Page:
The High Desert Museum is offering a unique and interesting Native American look at the sage grouse in the program "Sage Grouse Legends and Dance of the Wasco and Northern Paiute." The event will be led by Wilson Wewa, a cultural expert from the Confederated Tribes of Warm Springs. Wewa's ancestry stems from the Northern Paiute and Palouse Nez Perce tribes. A "Wasco Sage Grouse Dance" will be featured as part of the presentation.
The greater sage grouse has received much attention this past year. In September, the U.S. Fish & Wildlife Service made a monumental decision to not list the grouse as endangered under the Endangered Species Act. For the past five years this iconic bird has been under the microscope due to dwindling numbers in the 11 western states where the bird is found. Wildlife biologists estimate there were once more than 15 million birds roaming the western United States and Canada. Today, between 500,000 and 2 million birds inhabit the sage steppe.
What led to these dwindling numbers? There are several factors, including human development. According to biologists, the bird needs a lot of space to thrive. The threat of being listed as endangered led to massive conservation plans in Oregon and other states that will be implemented and closely monitored for success. For instance, Oregon has led the way in juniper removal on public and private lands. The bird and junipers don't mix. Birds of prey use junipers to stalk sage grouse and their nesting areas. Junipers also consume a great deal of water and crowd out the sage brush that is essential to the health of the grouse. Where there are fewer juniper trees there is more and better sage habitat for the grouse, mule deer, and pronghorn antelope.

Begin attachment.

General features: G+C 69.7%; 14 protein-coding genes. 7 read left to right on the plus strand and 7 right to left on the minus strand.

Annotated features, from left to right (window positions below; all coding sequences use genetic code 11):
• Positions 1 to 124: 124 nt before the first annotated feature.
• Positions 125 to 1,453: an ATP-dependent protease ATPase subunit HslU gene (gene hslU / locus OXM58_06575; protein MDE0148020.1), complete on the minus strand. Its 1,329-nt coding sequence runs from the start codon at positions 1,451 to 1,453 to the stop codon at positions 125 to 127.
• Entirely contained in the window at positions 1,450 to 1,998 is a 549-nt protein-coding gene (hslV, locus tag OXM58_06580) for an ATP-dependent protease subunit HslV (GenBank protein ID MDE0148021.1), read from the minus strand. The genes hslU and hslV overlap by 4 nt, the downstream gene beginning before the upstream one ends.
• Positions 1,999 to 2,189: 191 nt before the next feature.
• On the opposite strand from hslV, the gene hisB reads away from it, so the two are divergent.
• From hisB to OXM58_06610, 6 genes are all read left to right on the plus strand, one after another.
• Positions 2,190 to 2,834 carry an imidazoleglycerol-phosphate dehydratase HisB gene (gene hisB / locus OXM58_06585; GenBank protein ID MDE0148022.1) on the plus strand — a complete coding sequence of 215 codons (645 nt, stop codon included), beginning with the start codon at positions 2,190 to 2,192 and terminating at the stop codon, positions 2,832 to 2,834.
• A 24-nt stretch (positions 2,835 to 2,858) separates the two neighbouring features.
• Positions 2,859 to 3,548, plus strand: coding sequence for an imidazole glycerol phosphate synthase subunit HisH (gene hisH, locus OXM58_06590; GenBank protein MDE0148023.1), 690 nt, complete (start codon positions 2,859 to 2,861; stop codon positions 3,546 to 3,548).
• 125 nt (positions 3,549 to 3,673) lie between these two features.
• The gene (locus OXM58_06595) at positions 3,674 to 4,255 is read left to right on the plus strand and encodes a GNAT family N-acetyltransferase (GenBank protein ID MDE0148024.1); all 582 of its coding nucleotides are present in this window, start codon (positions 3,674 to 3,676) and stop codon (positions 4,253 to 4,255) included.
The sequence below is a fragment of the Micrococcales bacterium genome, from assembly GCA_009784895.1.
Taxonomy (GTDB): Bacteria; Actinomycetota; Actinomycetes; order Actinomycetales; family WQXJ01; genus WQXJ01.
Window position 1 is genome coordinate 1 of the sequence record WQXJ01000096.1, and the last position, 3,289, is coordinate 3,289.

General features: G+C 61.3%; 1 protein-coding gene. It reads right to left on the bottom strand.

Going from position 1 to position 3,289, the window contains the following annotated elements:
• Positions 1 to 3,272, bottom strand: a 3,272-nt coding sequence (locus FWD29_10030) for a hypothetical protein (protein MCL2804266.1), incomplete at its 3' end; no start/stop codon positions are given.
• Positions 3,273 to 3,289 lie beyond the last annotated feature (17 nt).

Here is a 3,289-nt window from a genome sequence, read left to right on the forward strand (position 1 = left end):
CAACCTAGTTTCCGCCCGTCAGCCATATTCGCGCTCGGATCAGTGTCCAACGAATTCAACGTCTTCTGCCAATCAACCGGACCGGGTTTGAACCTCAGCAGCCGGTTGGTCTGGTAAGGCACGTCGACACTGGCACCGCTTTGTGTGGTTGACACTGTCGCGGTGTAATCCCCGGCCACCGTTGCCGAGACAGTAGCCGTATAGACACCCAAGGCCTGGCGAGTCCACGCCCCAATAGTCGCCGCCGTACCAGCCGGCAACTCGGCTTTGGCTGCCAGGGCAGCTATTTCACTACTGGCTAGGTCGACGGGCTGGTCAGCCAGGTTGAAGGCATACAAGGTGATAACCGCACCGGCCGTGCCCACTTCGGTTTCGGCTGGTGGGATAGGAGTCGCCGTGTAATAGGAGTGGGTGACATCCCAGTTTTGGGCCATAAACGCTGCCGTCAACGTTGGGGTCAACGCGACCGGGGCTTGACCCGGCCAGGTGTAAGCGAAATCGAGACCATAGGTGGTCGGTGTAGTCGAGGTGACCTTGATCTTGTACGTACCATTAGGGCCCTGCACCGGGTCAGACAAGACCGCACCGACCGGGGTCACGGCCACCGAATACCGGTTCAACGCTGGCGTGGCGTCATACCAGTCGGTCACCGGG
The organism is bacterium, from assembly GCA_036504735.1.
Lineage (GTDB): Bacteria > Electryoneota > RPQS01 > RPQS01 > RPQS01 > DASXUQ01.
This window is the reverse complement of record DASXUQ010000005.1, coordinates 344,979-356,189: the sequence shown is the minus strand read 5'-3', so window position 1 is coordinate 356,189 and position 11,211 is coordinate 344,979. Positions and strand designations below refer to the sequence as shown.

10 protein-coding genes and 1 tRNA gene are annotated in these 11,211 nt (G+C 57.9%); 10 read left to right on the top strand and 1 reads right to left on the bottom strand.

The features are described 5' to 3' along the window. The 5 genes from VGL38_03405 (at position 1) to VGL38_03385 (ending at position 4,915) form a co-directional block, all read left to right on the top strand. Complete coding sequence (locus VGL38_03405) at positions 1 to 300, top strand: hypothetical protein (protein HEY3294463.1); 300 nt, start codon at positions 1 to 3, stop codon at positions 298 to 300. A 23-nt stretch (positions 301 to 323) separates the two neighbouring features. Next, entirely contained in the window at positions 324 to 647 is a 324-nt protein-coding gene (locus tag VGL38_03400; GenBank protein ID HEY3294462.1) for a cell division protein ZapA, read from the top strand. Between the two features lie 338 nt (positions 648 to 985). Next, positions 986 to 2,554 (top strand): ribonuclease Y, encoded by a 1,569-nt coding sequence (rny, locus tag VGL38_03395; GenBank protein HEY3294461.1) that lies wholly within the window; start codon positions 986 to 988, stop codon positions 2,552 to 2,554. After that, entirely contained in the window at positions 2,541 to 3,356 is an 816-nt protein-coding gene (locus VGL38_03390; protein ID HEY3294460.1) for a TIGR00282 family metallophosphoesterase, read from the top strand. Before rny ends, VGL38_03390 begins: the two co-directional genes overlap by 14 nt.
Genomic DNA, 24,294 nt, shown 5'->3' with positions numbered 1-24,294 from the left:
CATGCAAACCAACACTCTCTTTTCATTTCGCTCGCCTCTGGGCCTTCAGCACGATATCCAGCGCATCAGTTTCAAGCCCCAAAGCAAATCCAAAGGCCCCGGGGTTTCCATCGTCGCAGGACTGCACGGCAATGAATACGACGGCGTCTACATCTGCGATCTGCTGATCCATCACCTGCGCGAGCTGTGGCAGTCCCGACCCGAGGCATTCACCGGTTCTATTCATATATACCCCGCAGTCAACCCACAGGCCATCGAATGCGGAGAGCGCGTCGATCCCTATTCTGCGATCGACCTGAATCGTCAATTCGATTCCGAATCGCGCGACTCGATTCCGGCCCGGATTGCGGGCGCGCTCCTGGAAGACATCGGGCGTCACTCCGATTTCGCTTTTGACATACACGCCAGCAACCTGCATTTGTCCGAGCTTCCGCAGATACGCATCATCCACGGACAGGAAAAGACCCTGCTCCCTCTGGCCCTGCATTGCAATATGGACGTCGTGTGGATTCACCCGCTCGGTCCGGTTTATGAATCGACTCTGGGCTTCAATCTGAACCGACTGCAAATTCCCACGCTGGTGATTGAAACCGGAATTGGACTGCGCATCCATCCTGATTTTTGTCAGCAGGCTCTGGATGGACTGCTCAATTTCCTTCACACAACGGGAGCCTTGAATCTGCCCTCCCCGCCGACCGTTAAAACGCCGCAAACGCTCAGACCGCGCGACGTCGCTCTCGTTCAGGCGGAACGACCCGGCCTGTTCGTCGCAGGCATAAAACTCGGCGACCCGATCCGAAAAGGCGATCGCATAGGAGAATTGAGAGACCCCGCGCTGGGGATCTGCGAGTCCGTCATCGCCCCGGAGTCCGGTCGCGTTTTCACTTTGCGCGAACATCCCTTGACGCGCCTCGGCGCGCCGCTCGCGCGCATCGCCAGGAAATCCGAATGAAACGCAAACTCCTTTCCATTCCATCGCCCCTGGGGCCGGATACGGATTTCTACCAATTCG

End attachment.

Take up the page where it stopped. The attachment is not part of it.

For westerners, the greater sage grouse represents a way of life. For many Native Americans, it represents a harmony with nature that is essential to life. When the grouse thrives, the entire eco-system thrives, including hundreds of other birds, animals, and even insects.
To see the sage grouse and its mating habits, this footage videotaped by Wahoo Films and provided by the Oregon Natural Desert Association is a fascinating view: http://bit.ly/SageGrouseDance
Sage Grouse Legends and Dance of the Wasco and Northern Paiute
5:30-7:30 pm, Thursday, Dec. 3
High Desert Museum,
59800 South Highway 97, Bend
$3 members, $7 non-members